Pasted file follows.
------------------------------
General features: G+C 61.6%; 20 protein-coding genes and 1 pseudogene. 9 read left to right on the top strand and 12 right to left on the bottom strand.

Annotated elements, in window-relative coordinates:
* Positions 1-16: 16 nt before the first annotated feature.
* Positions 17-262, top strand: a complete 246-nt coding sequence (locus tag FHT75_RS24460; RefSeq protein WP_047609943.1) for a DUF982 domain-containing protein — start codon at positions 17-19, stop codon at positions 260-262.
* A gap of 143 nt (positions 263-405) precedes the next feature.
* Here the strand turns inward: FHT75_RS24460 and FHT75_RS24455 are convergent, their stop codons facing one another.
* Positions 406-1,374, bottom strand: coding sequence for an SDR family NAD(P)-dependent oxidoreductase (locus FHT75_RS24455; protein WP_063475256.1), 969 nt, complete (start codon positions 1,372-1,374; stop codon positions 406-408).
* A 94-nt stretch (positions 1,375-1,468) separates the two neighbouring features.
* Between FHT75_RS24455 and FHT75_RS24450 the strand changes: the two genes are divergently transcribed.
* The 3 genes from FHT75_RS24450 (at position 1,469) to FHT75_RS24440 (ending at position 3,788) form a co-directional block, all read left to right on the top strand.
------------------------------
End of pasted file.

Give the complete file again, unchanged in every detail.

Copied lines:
General features: G+C 61.6%; 20 protein-coding genes and 1 pseudogene. 9 read left to right on the top strand and 12 right to left on the bottom strand.

Annotated elements, in window-relative coordinates:
* Positions 1-16: 16 nt before the first annotated feature.
* Positions 17-262, top strand: a complete 246-nt coding sequence (locus tag FHT75_RS24460; RefSeq protein WP_047609943.1) for a DUF982 domain-containing protein — start codon at positions 17-19, stop codon at positions 260-262.
* A gap of 143 nt (positions 263-405) precedes the next feature.
* Here the strand turns inward: FHT75_RS24460 and FHT75_RS24455 are convergent, their stop codons facing one another.
* Positions 406-1,374, bottom strand: coding sequence for an SDR family NAD(P)-dependent oxidoreductase (locus FHT75_RS24455; protein WP_063475256.1), 969 nt, complete (start codon positions 1,372-1,374; stop codon positions 406-408).
* A 94-nt stretch (positions 1,375-1,468) separates the two neighbouring features.
* Between FHT75_RS24455 and FHT75_RS24450 the strand changes: the two genes are divergently transcribed.
* The 3 genes from FHT75_RS24450 (at position 1,469) to FHT75_RS24440 (ending at position 3,788) form a co-directional block, all read left to right on the top strand.